Katniss, the main character, sees through the artifice in these games and is a citizen of a different world. She has to hold to the very tenuous balance that we Christians have every day, to be in the world of artifice but not be of that world. And it’s not always crystal clear what that means, how to act in this strange place that makes unsavory demands of us. But in the struggle, she has companions to help her, and we have them too: our friends, our Church, God.

      I’d love to hear what others think of this book. It’s due to be out as a movie in a year, meaning it will get even more widespread exposure. Why not dive in now to be ready to discuss it then?


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      8 CommentsLeave a comment

      1. I recently read the trilogy and loved it. I wasn’t comfortable with the brutality involving children and am hoping they make the children older (preferably over 18) when they make the movie, but I believe it was almost necessary to show just how evil the powers that be in the Capitol were. And even just how evil, or close to evil, the future president was/would be. Evil at its worst always goes for our children.

      2. I have always found it strange that books classified as Young Adult have such dire themes. Adult novels are fluff by comparison. I wonder how classroom discussions about the book go, and how often parents preview the contents. Ten years ago my YA lit prof commented that the current themes were dark and expected to get much darker. Suicide seems to be a common plot element. I wish parents would be more aware and engaged about all YA books…and would encourage all adults to browse the YA areas of bookstores and libraries when searching for engaging fiction.

      3. Hi Amy,

        I’m almost finished reading this book and having a hard time with the dark theme of kids killing kids. I don’t usually read YA books and I’m a little sad this is whats out there for teens. I probably won’t read the other books, due to the disturbing violence.

        My teenage daughter is reading it with me and we’ve been able to have some good discussions on what’s happening in the story. I came across your review by searching for christian reviews of this book and you have some great points here and good ideas for more discussion. Thanks for sharing.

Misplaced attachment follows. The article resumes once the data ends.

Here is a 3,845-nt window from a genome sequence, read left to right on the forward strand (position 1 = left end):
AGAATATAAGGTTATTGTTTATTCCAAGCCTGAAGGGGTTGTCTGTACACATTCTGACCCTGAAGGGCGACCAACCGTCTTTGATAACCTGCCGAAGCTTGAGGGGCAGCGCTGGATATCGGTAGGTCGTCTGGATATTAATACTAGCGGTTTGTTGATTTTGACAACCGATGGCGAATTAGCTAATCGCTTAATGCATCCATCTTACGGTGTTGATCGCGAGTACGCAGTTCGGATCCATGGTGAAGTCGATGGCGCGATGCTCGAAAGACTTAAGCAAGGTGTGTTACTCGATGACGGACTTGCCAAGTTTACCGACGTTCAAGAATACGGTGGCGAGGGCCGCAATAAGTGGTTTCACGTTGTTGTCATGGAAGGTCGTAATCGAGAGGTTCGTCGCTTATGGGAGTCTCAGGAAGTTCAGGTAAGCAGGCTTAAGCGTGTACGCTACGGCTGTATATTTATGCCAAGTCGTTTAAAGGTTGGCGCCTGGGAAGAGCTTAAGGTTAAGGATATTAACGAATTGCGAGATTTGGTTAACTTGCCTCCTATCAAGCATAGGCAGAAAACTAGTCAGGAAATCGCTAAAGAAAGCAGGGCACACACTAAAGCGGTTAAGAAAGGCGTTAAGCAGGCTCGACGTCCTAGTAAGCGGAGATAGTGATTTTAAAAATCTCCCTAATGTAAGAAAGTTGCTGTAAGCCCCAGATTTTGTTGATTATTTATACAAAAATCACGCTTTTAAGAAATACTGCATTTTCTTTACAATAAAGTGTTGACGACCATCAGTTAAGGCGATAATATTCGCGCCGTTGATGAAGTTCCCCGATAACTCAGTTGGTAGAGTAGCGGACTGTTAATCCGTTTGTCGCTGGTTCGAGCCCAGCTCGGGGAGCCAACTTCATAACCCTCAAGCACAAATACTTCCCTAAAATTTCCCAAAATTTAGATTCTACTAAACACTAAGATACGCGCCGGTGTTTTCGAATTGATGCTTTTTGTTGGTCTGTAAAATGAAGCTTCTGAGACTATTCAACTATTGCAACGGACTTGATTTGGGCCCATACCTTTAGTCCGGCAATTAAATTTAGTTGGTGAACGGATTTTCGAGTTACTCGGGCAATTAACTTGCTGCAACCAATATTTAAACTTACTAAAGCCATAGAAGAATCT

4. I haven’t read it yet but am contemplating it due to the fact that my teenage daughter is wanting to read it. Like you the whole theme is revolting to me and I am having a hard time understanding why this would be attractive “fun” reading to kids. Your thoughts are helpful. Thanks for sharing them!

      5. The summaries of this book are enough to say no this book is not appropriate. A situation where kids are forced to kill other kids. Also beware its a 5.3 reading level in Ar meaning our elementary school kids could be reading this for points for AR. Why is it horrifying and sick and sad when teens kill other teens and we see it on the news, but considered entertainment in books and movies?

      6. I have a question: at what age would you consider your child mature enough to read these books?

        • Al: Thanks for posting Ruth Ann. I think it’s an individual question. I’m not a fan of the whole rating system out there for movies, and I’m not one for book either because I think there are so many factors going into the decision about what’s right for what people. I know 30-year-olds who probably aren’t emotionally or spiritually ready to handle the books. But I also know really mature 12-year-olds with awesome parents who can talk them through the books as they read them, and it would be a great experience for all involved. I can’t say for my daughter. We’ll see when we get there, I guess.

      7. Movie is due out this coming Friday and libraries are well stocked with copies. My husband read through all three books in three days. I will see the movie then decide if I want to fork over the hours to read them too.

        AL: Jill, I’m surprised you’re going in that order! I’m sure you have a lot of books competing for your reading time, though. Bravo to Bernie for the quick read. I tried to pace myself because I was tempted to do the same, and I wanted to spread out the enjoyment a little bit. Hope you enjoy it enough to read them.